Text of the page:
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Abstract Detail

Recent Topics Posters

Oldfield, Callie [1], Evans, Jonathan [2], Reid, Leighton [3].

Ecological resistance to woody species loss in two adjacent southern Appalachian communities.

Ecological resilience and resistance, the ability of a disturbed system to spring back to its original state or to resist change, can be used to assess community stability. Landscape-level resilience may be predicted by factors such as topographic variability, geological heterogeneity, and landscape connectivity. However, not all communities within a landscape may respond to disturbances in the same way, as they may consist of different species assemblages with varying life histories. The southern Cumberland Plateau, thought to be part of a highly resilient landscape, is characterized by two contrasting plant communities. Cove and upland woody plant communities have distinct compositions, which reflect their topographic and edaphic environments as well as differential species responses to disturbance. These disturbances include deer herbivory, windthrow, introduced pathogens, drought, and fire suppression. Differences in composition are maintained despite the opportunity for seed exchange between the adjacent communities. Upland woody species may be more resistant to change due to different life history strategies including sprouting. We hypothesize that over time, the upland forest communities maintain woody plant species representation in all strata as compared to the cove forest, where fewer species are maintained. We measured woody species composition within forest structure classes in permanent plots over 19 years. We found that species richness declined steeply in cove forests, with species losses propagating upwards through size classes. Sapling species richness in the cove declined by 70% (14/20 species) from 1995-2014. Species richness in the upland remained constant. Over time, the 0-2.5 DBH size class lost 15 species in the cove, compared to 4 in the upland forest. We conclude that cove systems are less resistant than upland systems in retaining their local composition and structure, demonstrating that the purported resilience of southern Cumberland Plateau ecosystems is variable between two major community types.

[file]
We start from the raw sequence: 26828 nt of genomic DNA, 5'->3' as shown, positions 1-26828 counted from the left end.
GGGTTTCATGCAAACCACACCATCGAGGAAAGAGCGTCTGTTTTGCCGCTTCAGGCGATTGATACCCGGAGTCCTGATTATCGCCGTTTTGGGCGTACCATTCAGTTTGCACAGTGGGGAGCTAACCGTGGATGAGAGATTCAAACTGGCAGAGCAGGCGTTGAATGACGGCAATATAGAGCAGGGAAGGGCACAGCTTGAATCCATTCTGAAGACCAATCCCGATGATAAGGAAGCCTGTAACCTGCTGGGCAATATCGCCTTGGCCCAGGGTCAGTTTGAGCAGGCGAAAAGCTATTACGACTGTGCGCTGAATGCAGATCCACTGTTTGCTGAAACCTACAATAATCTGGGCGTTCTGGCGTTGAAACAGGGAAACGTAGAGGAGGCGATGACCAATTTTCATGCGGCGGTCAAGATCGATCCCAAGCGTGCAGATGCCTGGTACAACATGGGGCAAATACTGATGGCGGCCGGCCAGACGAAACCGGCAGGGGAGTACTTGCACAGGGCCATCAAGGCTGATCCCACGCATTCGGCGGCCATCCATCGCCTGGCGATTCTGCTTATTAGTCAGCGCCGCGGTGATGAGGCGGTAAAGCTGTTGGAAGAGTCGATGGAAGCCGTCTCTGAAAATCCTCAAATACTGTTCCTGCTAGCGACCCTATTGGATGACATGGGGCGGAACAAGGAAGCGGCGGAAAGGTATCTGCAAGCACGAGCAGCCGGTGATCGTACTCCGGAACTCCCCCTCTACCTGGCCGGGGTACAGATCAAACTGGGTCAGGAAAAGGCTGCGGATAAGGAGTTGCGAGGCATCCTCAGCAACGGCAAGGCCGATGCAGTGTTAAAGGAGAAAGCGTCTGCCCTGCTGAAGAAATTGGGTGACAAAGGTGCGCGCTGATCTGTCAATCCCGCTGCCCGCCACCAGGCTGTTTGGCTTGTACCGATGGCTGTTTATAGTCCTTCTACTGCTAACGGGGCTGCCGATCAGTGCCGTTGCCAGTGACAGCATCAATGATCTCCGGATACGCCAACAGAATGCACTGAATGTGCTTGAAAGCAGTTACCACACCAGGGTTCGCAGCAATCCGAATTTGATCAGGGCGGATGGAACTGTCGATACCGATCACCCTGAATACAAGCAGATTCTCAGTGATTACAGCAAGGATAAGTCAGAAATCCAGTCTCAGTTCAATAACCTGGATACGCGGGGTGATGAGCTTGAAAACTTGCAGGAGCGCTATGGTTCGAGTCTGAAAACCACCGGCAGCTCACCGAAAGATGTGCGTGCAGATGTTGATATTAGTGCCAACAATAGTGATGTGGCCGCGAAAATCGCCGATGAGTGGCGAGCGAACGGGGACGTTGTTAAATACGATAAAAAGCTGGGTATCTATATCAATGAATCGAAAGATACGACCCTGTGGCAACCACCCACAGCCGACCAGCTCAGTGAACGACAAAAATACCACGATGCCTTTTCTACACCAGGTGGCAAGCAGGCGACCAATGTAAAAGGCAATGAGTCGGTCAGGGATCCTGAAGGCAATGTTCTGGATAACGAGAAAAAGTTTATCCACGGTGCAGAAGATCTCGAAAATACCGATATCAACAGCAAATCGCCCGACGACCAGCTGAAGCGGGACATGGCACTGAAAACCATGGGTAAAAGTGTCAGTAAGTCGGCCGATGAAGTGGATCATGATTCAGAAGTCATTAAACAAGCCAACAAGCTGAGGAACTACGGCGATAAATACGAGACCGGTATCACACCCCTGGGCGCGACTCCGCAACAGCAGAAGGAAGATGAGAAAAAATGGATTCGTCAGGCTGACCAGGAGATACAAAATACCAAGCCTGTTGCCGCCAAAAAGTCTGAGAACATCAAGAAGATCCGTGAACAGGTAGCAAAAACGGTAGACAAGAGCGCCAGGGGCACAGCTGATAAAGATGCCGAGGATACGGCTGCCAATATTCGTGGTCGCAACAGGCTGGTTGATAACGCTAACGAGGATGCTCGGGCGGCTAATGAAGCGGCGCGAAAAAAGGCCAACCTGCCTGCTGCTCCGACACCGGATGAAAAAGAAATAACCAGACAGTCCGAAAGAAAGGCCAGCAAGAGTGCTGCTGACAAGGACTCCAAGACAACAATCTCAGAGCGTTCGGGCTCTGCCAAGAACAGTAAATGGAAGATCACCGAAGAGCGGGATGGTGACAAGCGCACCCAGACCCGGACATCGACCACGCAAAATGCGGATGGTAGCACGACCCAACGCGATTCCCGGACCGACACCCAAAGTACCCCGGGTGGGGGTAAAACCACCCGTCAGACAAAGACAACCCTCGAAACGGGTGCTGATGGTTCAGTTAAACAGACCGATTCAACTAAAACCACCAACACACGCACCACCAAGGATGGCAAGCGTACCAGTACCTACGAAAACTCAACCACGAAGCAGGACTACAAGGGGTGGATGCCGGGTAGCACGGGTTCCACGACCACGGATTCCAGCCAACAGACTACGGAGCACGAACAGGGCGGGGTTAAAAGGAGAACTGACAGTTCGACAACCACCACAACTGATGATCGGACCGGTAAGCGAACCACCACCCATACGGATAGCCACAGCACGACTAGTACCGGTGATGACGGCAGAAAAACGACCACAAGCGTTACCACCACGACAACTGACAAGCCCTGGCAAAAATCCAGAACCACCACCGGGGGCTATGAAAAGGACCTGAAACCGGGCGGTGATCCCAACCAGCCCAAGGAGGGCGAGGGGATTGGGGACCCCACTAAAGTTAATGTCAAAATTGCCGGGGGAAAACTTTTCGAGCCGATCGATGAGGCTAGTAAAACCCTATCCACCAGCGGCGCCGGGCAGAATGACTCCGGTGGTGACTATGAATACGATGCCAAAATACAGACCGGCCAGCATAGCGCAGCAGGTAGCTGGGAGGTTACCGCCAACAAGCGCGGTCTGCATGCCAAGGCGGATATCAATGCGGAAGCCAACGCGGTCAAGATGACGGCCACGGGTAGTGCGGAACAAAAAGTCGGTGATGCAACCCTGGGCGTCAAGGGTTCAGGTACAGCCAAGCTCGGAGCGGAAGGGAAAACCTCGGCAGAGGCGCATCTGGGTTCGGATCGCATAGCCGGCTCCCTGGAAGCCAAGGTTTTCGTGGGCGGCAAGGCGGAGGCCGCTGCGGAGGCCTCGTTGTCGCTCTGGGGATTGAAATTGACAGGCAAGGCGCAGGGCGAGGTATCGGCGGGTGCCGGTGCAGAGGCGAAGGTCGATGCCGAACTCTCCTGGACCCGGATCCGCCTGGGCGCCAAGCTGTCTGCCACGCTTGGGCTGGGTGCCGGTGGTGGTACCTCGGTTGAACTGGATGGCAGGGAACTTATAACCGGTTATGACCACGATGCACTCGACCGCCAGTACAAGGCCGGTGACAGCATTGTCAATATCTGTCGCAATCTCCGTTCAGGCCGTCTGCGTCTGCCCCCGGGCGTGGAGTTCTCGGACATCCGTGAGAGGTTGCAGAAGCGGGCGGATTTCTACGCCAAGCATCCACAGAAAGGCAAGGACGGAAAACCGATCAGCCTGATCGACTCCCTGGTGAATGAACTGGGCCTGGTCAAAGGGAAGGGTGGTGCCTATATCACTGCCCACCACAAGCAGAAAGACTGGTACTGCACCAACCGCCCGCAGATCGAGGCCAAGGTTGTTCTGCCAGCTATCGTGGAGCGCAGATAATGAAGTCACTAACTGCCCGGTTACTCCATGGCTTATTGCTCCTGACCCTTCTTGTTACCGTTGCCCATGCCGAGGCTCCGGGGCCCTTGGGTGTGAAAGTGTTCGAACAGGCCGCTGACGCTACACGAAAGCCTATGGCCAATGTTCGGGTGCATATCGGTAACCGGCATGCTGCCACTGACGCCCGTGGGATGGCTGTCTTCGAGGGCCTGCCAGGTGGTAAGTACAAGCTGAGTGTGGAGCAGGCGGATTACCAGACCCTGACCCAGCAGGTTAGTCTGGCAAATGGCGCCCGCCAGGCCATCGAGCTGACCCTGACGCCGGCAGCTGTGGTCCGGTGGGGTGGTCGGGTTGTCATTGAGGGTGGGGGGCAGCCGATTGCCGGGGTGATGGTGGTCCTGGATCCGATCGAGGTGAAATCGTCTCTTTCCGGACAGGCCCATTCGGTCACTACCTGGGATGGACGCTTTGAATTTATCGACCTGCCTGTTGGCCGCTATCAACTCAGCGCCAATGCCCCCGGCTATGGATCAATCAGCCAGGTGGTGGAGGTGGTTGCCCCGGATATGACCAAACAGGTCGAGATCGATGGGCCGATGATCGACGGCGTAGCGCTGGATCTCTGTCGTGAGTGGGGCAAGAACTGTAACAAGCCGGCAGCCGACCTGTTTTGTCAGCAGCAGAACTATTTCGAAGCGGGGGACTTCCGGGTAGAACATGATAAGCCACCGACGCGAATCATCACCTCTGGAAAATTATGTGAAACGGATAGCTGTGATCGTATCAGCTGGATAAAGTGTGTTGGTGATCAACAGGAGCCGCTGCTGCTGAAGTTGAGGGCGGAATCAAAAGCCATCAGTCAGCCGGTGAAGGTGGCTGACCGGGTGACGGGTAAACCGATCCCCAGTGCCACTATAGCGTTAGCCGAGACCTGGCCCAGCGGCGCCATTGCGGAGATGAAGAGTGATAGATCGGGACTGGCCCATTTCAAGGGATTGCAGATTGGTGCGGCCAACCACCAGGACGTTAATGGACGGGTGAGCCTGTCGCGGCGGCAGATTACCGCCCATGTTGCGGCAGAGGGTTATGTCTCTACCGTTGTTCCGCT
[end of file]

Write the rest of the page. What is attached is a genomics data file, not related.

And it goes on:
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1 - University of the South, Biology, 735 University Ave., Sewanee, TN, 37383, USA
2 - University of the South, 735 University Ave., Sewanee, TN, 37383, USA
3 - Missouri Botanical Garden, Center for Conservation and Sustainable Development, 4344 Shaw Blvd, St. Louis, MO, 63110, USA


Presentation Type: Recent Topics Poster
Session: P, Recent Topics Posters
Location: Exhibit Hall/Savannah International Trade and Convention Center
Date: Monday, August 1st, 2016
Time: 5:30 PM
Number: PRT009
Abstract ID:1177
Candidate for Awards:None

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